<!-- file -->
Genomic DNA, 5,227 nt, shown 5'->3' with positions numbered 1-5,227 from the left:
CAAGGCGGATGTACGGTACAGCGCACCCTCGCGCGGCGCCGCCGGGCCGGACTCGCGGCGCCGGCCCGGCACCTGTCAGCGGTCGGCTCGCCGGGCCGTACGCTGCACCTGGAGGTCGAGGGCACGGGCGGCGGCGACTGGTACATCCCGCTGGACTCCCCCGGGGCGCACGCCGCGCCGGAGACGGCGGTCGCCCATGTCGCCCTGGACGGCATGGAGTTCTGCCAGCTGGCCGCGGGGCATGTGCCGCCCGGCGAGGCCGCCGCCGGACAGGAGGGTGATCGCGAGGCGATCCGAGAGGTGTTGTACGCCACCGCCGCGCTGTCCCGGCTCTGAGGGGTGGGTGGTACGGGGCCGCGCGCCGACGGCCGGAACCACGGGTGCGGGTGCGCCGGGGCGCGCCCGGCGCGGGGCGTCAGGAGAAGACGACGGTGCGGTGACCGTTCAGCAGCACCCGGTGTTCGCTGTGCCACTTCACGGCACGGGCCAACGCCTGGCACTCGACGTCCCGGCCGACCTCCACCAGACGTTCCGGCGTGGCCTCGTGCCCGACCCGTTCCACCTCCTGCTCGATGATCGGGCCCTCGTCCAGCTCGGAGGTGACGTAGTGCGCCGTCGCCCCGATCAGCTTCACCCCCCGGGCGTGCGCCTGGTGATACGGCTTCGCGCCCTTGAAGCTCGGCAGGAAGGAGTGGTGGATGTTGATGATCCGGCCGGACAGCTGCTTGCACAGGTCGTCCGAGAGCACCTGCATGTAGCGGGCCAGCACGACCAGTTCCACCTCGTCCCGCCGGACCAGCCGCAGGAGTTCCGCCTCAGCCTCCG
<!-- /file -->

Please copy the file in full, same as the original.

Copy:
Genomic DNA, 5,227 nt, shown 5'->3' with positions numbered 1-5,227 from the left:
CAAGGCGGATGTACGGTACAGCGCACCCTCGCGCGGCGCCGCCGGGCCGGACTCGCGGCGCCGGCCCGGCACCTGTCAGCGGTCGGCTCGCCGGGCCGTACGCTGCACCTGGAGGTCGAGGGCACGGGCGGCGGCGACTGGTACATCCCGCTGGACTCCCCCGGGGCGCACGCCGCGCCGGAGACGGCGGTCGCCCATGTCGCCCTGGACGGCATGGAGTTCTGCCAGCTGGCCGCGGGGCATGTGCCGCCCGGCGAGGCCGCCGCCGGACAGGAGGGTGATCGCGAGGCGATCCGAGAGGTGTTGTACGCCACCGCCGCGCTGTCCCGGCTCTGAGGGGTGGGTGGTACGGGGCCGCGCGCCGACGGCCGGAACCACGGGTGCGGGTGCGCCGGGGCGCGCCCGGCGCGGGGCGTCAGGAGAAGACGACGGTGCGGTGACCGTTCAGCAGCACCCGGTGTTCGCTGTGCCACTTCACGGCACGGGCCAACGCCTGGCACTCGACGTCCCGGCCGACCTCCACCAGACGTTCCGGCGTGGCCTCGTGCCCGACCCGTTCCACCTCCTGCTCGATGATCGGGCCCTCGTCCAGCTCGGAGGTGACGTAGTGCGCCGTCGCCCCGATCAGCTTCACCCCCCGGGCGTGCGCCTGGTGATACGGCTTCGCGCCCTTGAAGCTCGGCAGGAAGGAGTGGTGGATGTTGATGATCCGGCCGGACAGCTGCTTGCACAGGTCGTCCGAGAGCACCTGCATGTAGCGGGCCAGCACGACCAGTTCCACCTCGTCCCGCCGGACCAGCCGCAGGAGTTCCGCCTCAGCCTCCG